10 Things I Miss About Beautiful Jamaica (Pt 2)
Updated: Apr 4
These are the things you would miss if you ever visited or lived in Jamaica.Jamaica is an island you will easily fall in love with. Being away from Jamaica, you realize how much the small things matter and how easy it is to miss them. Here is my list of the top ten things I miss from the island of Jamaica.
6. The Beach
The culture of Jamaica has a way of drawing you in and inspiring your curiosity. This Caribbean island is known for its friendly people, warm climate, and in particular, its amazing beaches. Sun, sand and sea are the perfect combination. Jamaica is blessed with some of the most beautiful beaches you will ever see. The ambiance is breathtaking. The island’s unique geography has created some of the world’s most sought-after beaches.
Jamaica is the land of reggae music, jerk chicken, Blue Mountain coffee, and of course, beaches. With more than 900 kilometers of coastline, Jamaican beaches range from long sandy stretches, like the popular Negril Beach, to the more secluded and tucked away coves.
Set sail on a sunset cruise, try your skill at windsurfing, head out for a snorkeling adventure, or do nothing at all on the soft, white sands. No matter what kind of beach experience you enjoy, there is a reason Jamaica is known for its stunning sun-and-sand experiences.
The most popular sports in Jamaica are imported from Britain. Football, Cricket and Track and Field, basketball and netball are our main sporting interests and for Jamaicans, sports are a big deal. We love sports so much that we play them at every chance we get — at home, at work, at school and even at church.
Jamaica is one of the leading countries in sprinting and has established and maintained a remarkable sporting record. Since 1948 Jamaicans have won many Olympic gold, silver and bronze medals. Jamaica's track and field athletes are acknowledged to be among the best in the world. Also, Jamaica has held several world records, and produced world famous cricketers, boxers, footballers, cyclists, weight lifters and wrestlers.
Other sports played include golf, domino and water sports such as wind surfing and scuba diving. Tourist resorts offer water sports such as sailing, water skiing, snorkeling and jetskiing.
In Jamaica, most people are Christians, but we also have other religions present. Religion in Jamaica, according to the most recent census (2001), consists of a breakdown of 66% Christian (62% Protestant, 2% Roman Catholic, and 2% Jehovah's Witnesses), 3% unstated, and 10% other. ... More interesting is the fact that there exists over 400 denominations of Christianity alone. Salvation through Jesus Christ, is the main foundation of the christian faith.
For us, church symbolizes togetherness and a time of gratefulness to our Creator. Mass is an important aspect of life for most Jamaicans, who attend church regularly, particularly on Christian holidays such as Easter and Christmas.
Christianity was introduced by Spanish settlers who arrived in Jamaica in 1509. Thus, Roman Catholicism was the first Christian denomination to be established. Protestant missions were very active, especially the Baptists, and played a key role in the abolition of slavery.
Jamaica has the most “churches” per square mile of any country in the world, with over 1,600 “churches” all over Jamaica. Source: Guinness Book of World Records.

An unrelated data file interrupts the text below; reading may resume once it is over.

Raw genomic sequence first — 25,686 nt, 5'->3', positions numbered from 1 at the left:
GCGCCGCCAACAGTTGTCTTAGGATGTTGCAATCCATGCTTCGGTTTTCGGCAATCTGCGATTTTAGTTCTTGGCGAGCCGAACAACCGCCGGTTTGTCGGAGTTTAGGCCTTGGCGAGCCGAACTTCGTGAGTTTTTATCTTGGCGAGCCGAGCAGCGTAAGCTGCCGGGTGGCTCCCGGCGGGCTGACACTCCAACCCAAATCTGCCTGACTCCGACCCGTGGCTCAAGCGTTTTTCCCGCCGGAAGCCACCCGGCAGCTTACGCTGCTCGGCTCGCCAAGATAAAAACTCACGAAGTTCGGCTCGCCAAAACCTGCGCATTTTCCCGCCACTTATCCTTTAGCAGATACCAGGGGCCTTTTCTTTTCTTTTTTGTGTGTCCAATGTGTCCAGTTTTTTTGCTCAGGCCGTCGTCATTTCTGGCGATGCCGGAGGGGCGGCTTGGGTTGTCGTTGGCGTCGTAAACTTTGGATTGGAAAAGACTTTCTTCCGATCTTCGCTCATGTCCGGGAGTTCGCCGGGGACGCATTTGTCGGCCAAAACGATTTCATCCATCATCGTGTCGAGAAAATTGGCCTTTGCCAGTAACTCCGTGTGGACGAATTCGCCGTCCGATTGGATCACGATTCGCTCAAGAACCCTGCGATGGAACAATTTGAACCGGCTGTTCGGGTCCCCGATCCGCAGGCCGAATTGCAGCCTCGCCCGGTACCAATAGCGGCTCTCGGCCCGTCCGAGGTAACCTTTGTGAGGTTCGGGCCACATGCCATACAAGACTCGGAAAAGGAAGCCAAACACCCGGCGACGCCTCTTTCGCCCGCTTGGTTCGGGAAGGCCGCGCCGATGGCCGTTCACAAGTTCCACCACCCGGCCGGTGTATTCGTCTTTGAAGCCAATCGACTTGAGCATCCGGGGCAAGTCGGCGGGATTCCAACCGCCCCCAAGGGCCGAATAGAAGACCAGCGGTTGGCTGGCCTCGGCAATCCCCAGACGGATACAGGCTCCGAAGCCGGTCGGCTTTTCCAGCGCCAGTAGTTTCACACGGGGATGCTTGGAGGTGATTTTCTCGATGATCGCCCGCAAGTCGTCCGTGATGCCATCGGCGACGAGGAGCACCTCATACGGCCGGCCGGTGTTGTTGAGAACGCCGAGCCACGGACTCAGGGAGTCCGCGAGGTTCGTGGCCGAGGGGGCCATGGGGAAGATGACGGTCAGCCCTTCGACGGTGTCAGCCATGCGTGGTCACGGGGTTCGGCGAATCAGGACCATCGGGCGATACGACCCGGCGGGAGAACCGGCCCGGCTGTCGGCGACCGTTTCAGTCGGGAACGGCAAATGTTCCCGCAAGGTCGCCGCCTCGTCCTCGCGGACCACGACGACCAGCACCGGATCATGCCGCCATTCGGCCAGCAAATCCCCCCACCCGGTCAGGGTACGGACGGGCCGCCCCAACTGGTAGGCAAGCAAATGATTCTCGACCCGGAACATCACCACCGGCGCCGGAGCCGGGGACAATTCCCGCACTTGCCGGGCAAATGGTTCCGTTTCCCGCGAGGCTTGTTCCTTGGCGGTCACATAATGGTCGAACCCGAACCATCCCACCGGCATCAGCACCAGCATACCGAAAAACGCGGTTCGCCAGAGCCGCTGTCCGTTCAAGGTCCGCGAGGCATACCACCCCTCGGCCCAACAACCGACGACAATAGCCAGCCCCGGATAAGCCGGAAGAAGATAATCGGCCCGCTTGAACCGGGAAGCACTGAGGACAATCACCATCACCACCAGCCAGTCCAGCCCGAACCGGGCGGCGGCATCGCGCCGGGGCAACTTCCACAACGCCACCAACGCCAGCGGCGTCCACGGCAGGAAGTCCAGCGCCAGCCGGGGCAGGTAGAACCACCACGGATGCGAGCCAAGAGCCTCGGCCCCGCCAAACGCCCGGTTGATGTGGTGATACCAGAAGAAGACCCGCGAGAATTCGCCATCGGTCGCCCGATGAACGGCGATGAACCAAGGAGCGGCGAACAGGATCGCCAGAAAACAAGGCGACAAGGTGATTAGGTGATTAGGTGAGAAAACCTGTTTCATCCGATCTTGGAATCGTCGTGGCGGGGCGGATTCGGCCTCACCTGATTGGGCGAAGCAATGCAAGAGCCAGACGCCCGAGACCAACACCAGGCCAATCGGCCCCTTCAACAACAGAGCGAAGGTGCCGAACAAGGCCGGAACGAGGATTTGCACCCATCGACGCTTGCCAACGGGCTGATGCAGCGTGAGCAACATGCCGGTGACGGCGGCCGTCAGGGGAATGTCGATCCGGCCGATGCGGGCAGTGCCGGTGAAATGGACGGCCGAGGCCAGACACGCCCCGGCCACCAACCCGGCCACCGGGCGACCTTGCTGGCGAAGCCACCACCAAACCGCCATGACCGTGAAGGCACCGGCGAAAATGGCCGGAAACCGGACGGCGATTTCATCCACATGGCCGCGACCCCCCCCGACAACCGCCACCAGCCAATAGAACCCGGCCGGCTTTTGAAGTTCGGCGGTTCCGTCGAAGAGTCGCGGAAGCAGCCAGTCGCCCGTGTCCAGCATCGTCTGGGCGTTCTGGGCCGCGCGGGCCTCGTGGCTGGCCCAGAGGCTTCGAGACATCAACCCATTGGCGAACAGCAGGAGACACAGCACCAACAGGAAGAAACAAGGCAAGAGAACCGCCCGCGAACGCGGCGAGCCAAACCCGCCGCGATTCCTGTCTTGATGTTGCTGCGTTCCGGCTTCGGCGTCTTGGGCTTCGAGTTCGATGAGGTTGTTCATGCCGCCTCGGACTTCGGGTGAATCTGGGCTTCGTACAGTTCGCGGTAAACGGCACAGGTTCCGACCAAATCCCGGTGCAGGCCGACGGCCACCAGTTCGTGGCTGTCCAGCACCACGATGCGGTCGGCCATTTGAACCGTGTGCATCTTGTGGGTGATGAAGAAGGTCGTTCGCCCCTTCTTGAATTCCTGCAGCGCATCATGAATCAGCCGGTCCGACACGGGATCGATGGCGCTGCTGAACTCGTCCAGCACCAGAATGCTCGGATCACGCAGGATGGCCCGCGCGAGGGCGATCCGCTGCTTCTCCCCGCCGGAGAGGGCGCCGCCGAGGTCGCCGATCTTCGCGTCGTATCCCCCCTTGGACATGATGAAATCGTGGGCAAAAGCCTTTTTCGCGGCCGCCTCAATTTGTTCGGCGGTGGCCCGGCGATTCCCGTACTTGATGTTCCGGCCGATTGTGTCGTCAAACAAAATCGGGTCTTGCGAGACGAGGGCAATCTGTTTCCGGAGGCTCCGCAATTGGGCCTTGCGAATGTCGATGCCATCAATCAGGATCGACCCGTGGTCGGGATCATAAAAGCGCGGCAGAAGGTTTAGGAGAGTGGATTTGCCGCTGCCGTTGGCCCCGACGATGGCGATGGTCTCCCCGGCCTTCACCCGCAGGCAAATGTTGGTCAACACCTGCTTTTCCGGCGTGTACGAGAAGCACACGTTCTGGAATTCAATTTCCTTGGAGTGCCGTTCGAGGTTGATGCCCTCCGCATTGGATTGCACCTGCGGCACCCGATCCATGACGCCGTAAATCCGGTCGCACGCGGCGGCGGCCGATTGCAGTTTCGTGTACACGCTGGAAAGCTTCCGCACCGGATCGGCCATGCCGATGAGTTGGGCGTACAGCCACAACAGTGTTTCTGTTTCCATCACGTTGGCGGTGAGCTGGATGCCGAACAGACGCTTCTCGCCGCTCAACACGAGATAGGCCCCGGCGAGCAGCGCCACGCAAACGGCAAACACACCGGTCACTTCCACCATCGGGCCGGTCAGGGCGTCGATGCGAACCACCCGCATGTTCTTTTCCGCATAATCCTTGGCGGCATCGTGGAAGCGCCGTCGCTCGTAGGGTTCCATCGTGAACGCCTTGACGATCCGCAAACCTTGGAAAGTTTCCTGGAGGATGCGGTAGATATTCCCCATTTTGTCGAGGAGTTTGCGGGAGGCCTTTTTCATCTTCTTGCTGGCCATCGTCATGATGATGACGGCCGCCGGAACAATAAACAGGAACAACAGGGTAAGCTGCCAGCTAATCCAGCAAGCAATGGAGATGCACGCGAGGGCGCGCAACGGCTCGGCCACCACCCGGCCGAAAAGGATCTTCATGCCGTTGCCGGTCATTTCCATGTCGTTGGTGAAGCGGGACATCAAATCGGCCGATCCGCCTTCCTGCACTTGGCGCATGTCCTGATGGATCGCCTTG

9. The People
Our motto is: "Out of Many - One People." Jamaica is a melting pot of cultures. Though we are all different, with different descents, we are one. We are one nation with a diverse people who have a supernatural ability to find happiness in all things and situations. Jamaicans are a set of warm-hearted people who care for those around them, both family and strangers.
The true beauty of Jamaica is the mix of people who call this island their home. Today, 92% of Jamaica’s residents are of Black African descent, East Indians and African-East Indians make up about 3.4% of the population, while Caucasians represent about 3.2%. Chinese and African-Chinese residents compose a little over 1% of the population.
When you visit Jamaica you’ll meet upon friendly smiling faces and a people endowed with an innate spirit of hospitality. We’re loud and joyful; just hear us at a sporting game! We’re effervescent and exuberant, with an energy that is felt worldwide through our music and culture.
We’re great storytellers and song writers, beauty queens and bobsledders, sprinters and social activists. We are little but 'tallawah', a nation of significant influence despite its small size.
10. Fresh Fruits and Vegetables
Jamaica has plenty of fruit trees and a vast variety of vegetables. You can create a meal from the fruits trees and vegetables available in about every backyard. Jamaica is in the tropics so fruits and vegetables are available all year round. If you ever get a chance to visit, drink some coconut water and bite into a mango.
With a warm and wet tropical Caribbean climate year-round, Jamaica has a long, fertile growing season where both native and imported fruits, vegetables, and spices can flourish. With nearly 3,000 species of flora on the island, it's a good idea to familiarize yourself with all the new produce you might encounter.
Many have come to know (and adore) Jamaica for our reggae music, our sporting legends, pristine white sand beaches and amazing sunsets!
Aside from all that, you'd also agree that we are well known for a lot more, not least is our delectable foods, from what we grow to what we create in the kitchen.
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Jacqueline Cameron is a writer with decades of writing experience running the gamut from blogging to reporting. She lives in Kingston, Jamaica and is the chief writer for the Jamaica So Nice Blog. She is a trained engineer and musician and loves to see people transformed through her work.